“(Goetz) does not deny that the sexual contact and sexual intercourse occurred,” the board found.
“He also admits to ‘fake crying’ to try to make the other student feel better about what happened and to ‘console her.’”
The board also found that the woman – called Jane Roe to protect her identity – tried to decline intercourse with Goetz by repeatedly telling him no.
A national debate
The expulsion and lawsuit come at a time of renewed national debate over sexual assault on America’s college campuses.
During the administration of Barack Obama, the U.S. Department of Education warned that campus sexual assaults had become a major problem. It directed school officials to crack down on alleged sexual offenders or risk losing some federal funds.
The Obama administration also ordered that sexual assault complaints should be investigated using a “preponderance of evidence” standard. That is a lower burden of proof than the “clear and convincing evidence” standard previously used by many schools and the “beyond a reasonable doubt” standard used in criminal courts.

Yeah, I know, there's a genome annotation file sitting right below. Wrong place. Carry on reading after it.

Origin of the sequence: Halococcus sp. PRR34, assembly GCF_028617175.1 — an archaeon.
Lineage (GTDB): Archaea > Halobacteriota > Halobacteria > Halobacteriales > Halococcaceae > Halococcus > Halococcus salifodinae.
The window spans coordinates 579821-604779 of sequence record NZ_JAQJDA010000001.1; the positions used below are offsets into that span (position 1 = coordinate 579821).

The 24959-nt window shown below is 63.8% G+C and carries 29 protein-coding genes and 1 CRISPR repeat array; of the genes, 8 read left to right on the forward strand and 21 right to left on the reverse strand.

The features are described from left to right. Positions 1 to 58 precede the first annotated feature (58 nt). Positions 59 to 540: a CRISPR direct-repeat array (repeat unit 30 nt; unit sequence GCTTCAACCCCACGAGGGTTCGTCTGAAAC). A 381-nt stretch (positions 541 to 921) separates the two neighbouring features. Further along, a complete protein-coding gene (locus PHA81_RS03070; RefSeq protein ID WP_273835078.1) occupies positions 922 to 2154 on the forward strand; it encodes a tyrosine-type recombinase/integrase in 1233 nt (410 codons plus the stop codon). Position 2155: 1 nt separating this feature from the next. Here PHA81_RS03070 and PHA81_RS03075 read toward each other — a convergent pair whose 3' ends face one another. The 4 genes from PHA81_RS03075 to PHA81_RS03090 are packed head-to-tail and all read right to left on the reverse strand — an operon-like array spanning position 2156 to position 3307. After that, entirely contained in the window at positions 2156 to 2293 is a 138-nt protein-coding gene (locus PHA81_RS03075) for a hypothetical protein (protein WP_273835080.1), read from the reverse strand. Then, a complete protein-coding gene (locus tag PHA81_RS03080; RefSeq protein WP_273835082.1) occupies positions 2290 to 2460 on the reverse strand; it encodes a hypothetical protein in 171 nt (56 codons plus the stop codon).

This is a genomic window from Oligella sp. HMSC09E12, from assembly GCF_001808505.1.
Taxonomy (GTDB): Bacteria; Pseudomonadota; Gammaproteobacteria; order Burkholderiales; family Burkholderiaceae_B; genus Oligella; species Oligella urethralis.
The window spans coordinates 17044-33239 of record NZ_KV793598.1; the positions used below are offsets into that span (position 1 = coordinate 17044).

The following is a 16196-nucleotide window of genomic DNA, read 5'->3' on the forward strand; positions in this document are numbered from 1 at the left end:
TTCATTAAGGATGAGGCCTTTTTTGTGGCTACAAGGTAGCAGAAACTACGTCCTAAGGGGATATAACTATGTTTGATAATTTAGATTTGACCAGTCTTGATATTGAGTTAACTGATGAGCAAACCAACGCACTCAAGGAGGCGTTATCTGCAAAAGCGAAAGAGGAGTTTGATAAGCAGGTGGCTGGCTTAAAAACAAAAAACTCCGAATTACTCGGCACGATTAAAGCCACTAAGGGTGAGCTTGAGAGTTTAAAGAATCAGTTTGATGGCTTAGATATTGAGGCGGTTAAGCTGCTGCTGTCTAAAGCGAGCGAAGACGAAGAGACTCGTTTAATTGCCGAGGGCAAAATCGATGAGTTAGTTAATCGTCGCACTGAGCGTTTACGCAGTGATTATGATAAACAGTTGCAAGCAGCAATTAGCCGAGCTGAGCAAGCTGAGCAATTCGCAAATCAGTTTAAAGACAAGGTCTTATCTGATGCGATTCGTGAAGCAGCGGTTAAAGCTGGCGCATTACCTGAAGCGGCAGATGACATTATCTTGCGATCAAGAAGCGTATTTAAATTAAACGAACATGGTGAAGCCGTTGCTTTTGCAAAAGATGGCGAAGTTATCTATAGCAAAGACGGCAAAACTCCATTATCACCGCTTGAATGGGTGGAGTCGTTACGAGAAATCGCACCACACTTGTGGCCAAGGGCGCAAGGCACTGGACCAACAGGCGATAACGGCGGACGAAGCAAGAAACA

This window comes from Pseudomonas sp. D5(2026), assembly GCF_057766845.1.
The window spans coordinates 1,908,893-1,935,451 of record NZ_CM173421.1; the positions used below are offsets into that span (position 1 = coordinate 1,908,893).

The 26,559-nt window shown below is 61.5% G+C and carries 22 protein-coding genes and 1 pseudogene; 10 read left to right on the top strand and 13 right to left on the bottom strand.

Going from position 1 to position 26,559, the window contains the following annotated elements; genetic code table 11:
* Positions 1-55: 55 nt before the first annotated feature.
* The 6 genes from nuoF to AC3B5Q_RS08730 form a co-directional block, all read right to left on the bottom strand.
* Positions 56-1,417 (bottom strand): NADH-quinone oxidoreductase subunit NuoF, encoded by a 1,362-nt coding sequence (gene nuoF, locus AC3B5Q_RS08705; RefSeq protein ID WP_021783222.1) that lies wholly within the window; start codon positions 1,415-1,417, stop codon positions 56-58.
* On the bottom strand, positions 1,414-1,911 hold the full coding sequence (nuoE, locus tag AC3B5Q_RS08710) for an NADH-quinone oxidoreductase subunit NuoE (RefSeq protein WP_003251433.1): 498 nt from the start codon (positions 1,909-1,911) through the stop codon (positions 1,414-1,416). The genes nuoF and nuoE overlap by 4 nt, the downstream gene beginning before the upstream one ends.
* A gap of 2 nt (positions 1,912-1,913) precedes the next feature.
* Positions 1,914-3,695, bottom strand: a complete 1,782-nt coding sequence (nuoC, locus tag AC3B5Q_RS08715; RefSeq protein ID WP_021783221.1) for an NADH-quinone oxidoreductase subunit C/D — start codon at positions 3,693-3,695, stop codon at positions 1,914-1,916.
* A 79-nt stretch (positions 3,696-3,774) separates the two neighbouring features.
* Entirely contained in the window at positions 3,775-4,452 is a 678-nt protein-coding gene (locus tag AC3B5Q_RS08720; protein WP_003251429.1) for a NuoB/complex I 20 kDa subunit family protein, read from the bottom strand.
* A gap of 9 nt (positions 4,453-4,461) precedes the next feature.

In recent weeks, Betsy DeVos, the new secretary of education in the administration of Donald Trump, has signaled that she would reconsider the Obama era guidelines. Critics of the guidelines say they go too far, creating a bias against students accused of assault.
“I think that on one level it makes sense that the Office of Civil Rights (in the Department of Education) should be calling into question things like ‘how are we providing the process and what is the most fair for all parties involved,’” said Dean Diaz. “To me this is part and parcel of having any new presidential administration in place. I think those accused should question the (Obama-era) policy. It’s in their right to question how this is being applied in both an academic institution as well as legally.”